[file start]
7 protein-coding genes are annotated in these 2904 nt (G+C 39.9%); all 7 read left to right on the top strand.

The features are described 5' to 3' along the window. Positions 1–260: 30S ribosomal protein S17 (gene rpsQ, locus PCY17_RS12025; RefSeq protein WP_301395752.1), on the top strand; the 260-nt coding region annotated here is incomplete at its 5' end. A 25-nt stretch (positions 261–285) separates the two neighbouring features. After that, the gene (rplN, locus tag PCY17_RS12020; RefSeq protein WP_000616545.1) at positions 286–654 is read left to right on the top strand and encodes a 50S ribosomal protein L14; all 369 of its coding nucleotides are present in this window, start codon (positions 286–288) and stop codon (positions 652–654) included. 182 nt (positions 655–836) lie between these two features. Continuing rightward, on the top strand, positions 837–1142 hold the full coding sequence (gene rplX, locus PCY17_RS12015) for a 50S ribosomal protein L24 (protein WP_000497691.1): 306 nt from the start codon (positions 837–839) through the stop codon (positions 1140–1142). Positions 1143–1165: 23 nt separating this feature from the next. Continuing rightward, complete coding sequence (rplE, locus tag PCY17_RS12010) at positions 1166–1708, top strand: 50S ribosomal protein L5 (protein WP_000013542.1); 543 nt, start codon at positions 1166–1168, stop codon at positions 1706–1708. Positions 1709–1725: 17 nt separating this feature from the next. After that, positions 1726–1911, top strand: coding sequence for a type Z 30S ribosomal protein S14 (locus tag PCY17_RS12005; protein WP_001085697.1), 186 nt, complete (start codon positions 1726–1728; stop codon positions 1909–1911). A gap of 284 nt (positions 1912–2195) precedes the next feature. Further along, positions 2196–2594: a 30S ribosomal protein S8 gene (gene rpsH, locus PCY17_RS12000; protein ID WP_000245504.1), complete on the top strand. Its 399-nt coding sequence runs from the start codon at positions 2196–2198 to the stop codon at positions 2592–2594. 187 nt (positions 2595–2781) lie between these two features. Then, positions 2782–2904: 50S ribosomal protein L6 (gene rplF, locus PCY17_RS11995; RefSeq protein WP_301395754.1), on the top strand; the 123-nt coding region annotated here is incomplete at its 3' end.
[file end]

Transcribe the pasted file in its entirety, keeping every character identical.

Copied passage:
7 protein-coding genes are annotated in these 2904 nt (G+C 39.9%); all 7 read left to right on the top strand.

The features are described 5' to 3' along the window. Positions 1–260: 30S ribosomal protein S17 (gene rpsQ, locus PCY17_RS12025; RefSeq protein WP_301395752.1), on the top strand; the 260-nt coding region annotated here is incomplete at its 5' end. A 25-nt stretch (positions 261–285) separates the two neighbouring features. After that, the gene (rplN, locus tag PCY17_RS12020; RefSeq protein WP_000616545.1) at positions 286–654 is read left to right on the top strand and encodes a 50S ribosomal protein L14; all 369 of its coding nucleotides are present in this window, start codon (positions 286–288) and stop codon (positions 652–654) included. 182 nt (positions 655–836) lie between these two features. Continuing rightward, on the top strand, positions 837–1142 hold the full coding sequence (gene rplX, locus PCY17_RS12015) for a 50S ribosomal protein L24 (protein WP_000497691.1): 306 nt from the start codon (positions 837–839) through the stop codon (positions 1140–1142). Positions 1143–1165: 23 nt separating this feature from the next. Continuing rightward, complete coding sequence (rplE, locus tag PCY17_RS12010) at positions 1166–1708, top strand: 50S ribosomal protein L5 (protein WP_000013542.1); 543 nt, start codon at positions 1166–1168, stop codon at positions 1706–1708. Positions 1709–1725: 17 nt separating this feature from the next. After that, positions 1726–1911, top strand: coding sequence for a type Z 30S ribosomal protein S14 (locus tag PCY17_RS12005; protein WP_001085697.1), 186 nt, complete (start codon positions 1726–1728; stop codon positions 1909–1911). A gap of 284 nt (positions 1912–2195) precedes the next feature. Further along, positions 2196–2594: a 30S ribosomal protein S8 gene (gene rpsH, locus PCY17_RS12000; protein ID WP_000245504.1), complete on the top strand. Its 399-nt coding sequence runs from the start codon at positions 2196–2198 to the stop codon at positions 2592–2594. 187 nt (positions 2595–2781) lie between these two features. Then, positions 2782–2904: 50S ribosomal protein L6 (gene rplF, locus PCY17_RS11995; RefSeq protein WP_301395754.1), on the top strand; the 123-nt coding region annotated here is incomplete at its 3' end.